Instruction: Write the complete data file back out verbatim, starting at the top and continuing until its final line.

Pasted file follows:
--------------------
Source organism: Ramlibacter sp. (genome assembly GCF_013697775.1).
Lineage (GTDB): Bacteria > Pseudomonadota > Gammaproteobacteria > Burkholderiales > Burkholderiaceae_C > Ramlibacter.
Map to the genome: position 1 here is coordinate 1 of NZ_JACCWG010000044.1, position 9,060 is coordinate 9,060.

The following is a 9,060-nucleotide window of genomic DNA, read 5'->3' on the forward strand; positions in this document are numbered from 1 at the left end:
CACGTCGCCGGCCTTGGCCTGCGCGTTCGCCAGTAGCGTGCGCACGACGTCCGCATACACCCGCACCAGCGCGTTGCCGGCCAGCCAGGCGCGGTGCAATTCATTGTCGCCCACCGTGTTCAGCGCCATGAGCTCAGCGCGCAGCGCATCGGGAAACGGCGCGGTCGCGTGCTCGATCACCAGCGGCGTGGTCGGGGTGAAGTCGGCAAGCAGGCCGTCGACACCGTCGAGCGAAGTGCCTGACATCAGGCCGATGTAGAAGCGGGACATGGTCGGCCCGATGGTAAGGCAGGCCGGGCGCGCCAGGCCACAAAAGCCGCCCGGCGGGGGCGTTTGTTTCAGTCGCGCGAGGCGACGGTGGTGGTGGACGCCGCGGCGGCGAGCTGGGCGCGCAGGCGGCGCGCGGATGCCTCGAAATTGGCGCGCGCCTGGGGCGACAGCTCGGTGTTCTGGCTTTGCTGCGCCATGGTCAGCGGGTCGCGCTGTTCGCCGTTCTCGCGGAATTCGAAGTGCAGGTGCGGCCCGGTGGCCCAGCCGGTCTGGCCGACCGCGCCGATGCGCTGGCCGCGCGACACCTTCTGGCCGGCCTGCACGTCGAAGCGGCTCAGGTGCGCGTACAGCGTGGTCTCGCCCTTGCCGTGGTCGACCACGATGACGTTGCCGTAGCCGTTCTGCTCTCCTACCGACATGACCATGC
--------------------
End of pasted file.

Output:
Source organism: Ramlibacter sp. (genome assembly GCF_013697775.1).
Lineage (GTDB): Bacteria > Pseudomonadota > Gammaproteobacteria > Burkholderiales > Burkholderiaceae_C > Ramlibacter.
Map to the genome: position 1 here is coordinate 1 of NZ_JACCWG010000044.1, position 9,060 is coordinate 9,060.

The following is a 9,060-nucleotide window of genomic DNA, read 5'->3' on the forward strand; positions in this document are numbered from 1 at the left end:
CACGTCGCCGGCCTTGGCCTGCGCGTTCGCCAGTAGCGTGCGCACGACGTCCGCATACACCCGCACCAGCGCGTTGCCGGCCAGCCAGGCGCGGTGCAATTCATTGTCGCCCACCGTGTTCAGCGCCATGAGCTCAGCGCGCAGCGCATCGGGAAACGGCGCGGTCGCGTGCTCGATCACCAGCGGCGTGGTCGGGGTGAAGTCGGCAAGCAGGCCGTCGACACCGTCGAGCGAAGTGCCTGACATCAGGCCGATGTAGAAGCGGGACATGGTCGGCCCGATGGTAAGGCAGGCCGGGCGCGCCAGGCCACAAAAGCCGCCCGGCGGGGGCGTTTGTTTCAGTCGCGCGAGGCGACGGTGGTGGTGGACGCCGCGGCGGCGAGCTGGGCGCGCAGGCGGCGCGCGGATGCCTCGAAATTGGCGCGCGCCTGGGGCGACAGCTCGGTGTTCTGGCTTTGCTGCGCCATGGTCAGCGGGTCGCGCTGTTCGCCGTTCTCGCGGAATTCGAAGTGCAGGTGCGGCCCGGTGGCCCAGCCGGTCTGGCCGACCGCGCCGATGCGCTGGCCGCGCGACACCTTCTGGCCGGCCTGCACGTCGAAGCGGCTCAGGTGCGCGTACAGCGTGGTCTCGCCCTTGCCGTGGTCGACCACGATGACGTTGCCGTAGCCGTTCTGCTCTCCTACCGACATGACCATGC